Luis Ubiñas will step down in September after six years as president of the Ford Foundation, the second-largest foundation in the world.
“One of the hardest things for a leader is to know when to step down. I believe it is when he has given as much as he can to the institution he leads,” Ubiñas said in a 954-word message to foundation staff.
Ubiñas was appointed president of the foundation in September 2007 at the age of 44, after 18 years with consulting firm McKinsey & Company. He succeeded Susan Berresford, who retired in January 2007.
Board of Trustees Chair Irene Hirano Inouye credited Ubiñas with leading the organization through challenging economic times, leaving behind an “institution that is even more focused in pursuit of its mission, operationally strong and efficient, and brimming with remarkable people and purpose.”
The Ford Foundation saw the value of its endowment drop to $8 billion after the financial crisis of 2008 before rebounding to nearly $11 billion last year. Headquartered in New York City, Ford is generally considered the second-largest foundation by asset size behind the Bill & Melinda Gates Foundation, whose assets are closer to $40 billion. The Ford Foundation made grants of $427 million in 2011, according to the organization’s most recent tax form. Ubiñas earned compensation of $833,115 that year.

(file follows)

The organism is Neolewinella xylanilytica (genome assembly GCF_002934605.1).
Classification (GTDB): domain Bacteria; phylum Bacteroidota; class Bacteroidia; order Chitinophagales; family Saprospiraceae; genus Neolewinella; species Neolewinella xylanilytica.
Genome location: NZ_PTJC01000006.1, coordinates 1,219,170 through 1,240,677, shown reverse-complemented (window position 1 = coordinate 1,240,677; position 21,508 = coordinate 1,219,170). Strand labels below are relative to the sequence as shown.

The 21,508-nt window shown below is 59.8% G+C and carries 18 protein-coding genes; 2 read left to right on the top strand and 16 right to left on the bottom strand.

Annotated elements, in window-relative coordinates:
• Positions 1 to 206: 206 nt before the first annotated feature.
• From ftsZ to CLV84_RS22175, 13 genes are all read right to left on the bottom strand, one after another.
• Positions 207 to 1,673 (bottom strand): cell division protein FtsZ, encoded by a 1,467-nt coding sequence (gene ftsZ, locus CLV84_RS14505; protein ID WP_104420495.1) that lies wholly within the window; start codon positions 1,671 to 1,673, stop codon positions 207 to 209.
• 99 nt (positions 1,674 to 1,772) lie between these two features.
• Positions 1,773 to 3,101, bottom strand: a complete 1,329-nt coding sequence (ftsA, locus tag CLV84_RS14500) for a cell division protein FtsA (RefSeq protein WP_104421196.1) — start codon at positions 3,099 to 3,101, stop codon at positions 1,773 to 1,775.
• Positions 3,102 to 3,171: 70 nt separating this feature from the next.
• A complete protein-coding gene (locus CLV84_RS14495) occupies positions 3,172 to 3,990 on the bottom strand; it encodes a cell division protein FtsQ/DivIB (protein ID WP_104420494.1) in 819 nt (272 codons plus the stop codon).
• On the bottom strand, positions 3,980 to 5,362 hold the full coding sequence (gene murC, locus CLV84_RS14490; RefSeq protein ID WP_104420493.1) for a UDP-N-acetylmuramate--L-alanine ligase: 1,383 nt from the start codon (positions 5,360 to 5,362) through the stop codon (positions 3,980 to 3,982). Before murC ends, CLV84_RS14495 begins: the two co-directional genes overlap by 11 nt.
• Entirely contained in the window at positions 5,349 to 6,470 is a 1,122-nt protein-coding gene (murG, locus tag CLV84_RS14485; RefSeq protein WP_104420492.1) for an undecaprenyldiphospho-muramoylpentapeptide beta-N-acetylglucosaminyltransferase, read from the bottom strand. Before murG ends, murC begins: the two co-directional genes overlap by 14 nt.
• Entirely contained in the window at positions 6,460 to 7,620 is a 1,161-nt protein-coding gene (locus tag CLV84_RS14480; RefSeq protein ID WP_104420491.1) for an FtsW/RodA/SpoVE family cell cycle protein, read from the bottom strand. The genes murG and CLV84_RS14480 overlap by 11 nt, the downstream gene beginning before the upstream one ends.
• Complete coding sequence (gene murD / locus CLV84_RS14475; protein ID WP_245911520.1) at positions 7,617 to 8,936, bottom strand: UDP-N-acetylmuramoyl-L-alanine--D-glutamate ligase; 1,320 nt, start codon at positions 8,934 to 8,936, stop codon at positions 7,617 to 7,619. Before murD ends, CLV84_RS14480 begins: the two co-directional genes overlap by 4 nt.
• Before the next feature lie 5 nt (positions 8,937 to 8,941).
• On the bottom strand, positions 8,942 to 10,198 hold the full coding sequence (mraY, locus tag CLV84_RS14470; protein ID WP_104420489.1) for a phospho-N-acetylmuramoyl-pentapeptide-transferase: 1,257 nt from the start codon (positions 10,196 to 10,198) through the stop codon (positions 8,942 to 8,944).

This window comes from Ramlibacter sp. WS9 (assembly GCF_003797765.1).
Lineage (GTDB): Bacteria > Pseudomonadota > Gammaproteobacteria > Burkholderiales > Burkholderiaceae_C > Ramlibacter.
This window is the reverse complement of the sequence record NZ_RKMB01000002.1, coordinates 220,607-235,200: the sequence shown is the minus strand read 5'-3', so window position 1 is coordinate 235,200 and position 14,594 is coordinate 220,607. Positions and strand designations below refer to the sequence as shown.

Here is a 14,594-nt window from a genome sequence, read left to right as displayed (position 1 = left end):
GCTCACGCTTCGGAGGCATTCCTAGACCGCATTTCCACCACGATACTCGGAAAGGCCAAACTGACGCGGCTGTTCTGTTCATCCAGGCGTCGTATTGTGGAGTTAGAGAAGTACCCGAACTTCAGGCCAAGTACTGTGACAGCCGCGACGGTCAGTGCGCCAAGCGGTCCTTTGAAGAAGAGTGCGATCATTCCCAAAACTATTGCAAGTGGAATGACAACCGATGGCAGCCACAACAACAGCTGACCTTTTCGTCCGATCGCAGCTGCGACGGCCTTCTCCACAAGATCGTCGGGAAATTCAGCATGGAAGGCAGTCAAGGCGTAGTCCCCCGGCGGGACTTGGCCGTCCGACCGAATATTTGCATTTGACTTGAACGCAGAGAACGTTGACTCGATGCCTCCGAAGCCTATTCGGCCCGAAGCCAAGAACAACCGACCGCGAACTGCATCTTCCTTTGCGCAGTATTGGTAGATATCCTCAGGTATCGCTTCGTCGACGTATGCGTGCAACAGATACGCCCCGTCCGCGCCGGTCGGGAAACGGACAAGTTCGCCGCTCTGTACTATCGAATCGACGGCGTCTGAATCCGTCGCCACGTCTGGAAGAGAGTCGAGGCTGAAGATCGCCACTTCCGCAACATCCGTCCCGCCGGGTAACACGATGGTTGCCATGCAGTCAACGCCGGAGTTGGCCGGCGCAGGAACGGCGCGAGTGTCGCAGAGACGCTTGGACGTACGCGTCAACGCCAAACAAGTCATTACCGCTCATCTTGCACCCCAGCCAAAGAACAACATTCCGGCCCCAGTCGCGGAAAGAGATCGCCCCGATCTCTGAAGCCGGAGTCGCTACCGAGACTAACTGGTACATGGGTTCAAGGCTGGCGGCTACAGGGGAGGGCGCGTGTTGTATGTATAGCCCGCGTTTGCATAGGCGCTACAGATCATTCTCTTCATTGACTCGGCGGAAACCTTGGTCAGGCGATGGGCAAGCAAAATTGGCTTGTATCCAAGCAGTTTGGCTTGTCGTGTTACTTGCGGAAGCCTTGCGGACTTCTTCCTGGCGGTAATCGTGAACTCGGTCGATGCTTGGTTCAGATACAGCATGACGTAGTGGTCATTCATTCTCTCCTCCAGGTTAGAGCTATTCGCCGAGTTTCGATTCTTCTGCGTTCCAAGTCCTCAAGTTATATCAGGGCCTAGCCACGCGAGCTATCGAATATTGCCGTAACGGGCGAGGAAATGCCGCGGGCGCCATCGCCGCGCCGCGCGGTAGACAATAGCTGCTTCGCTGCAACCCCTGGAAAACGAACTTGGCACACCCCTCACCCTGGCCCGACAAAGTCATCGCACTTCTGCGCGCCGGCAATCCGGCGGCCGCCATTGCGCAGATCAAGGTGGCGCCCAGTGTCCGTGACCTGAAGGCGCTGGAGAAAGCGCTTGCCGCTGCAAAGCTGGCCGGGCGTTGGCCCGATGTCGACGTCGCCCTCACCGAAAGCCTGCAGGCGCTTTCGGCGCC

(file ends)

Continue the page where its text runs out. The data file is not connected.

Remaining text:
He discussed his departure plans with the board during its meeting on Feb. 13-14, according to the foundation. A committee of the board has been established to oversee the search for a new president, which is under way and aims to conclude with a new leader by the time of Ubiñas’ departure in September. A specific date for his departure has not yet been set and will “depend on how best to ensure a smooth transition,” according to a spokesman. Ubiñas has not announced his next career move after Ford.
In the announcement from the foundation, Ubiñas was praised for enabling it “to achieve even greater scale and impact by concentrating grant resources behind a set of transparent strategies with clearly stated goals,” and permanently shifting nearly $25 million to grant making.
During his tenure, the foundation also launched its first program on climate change, promoted an initiative to end child marriage, and helped establish and fund a new program supporting films and documentaries that spotlight social justice issues worldwide.
At the same time he directed an evolution of the foundation’s investment strategy, allowing the nation’s second-largest philanthropy to recover all of the wealth lost in the financial crisis, as well as better insulating it from market fluctuations.
Over the next six months Ubiñas will visit many of the foundation’s field offices, complete a busy speaking agenda, and continue to promote fairness and dignity as core values that ought to shape policy on the critical issues now facing the country.
“The Ford Foundation was transformative to my early life,” Ubiñas said. “From its support for Head Start to its work to ensure college access, Ford’s work has made the life I have led possible. To be able to give back to an institution which has been so instrumental in my life has been a deep honor and privilege.”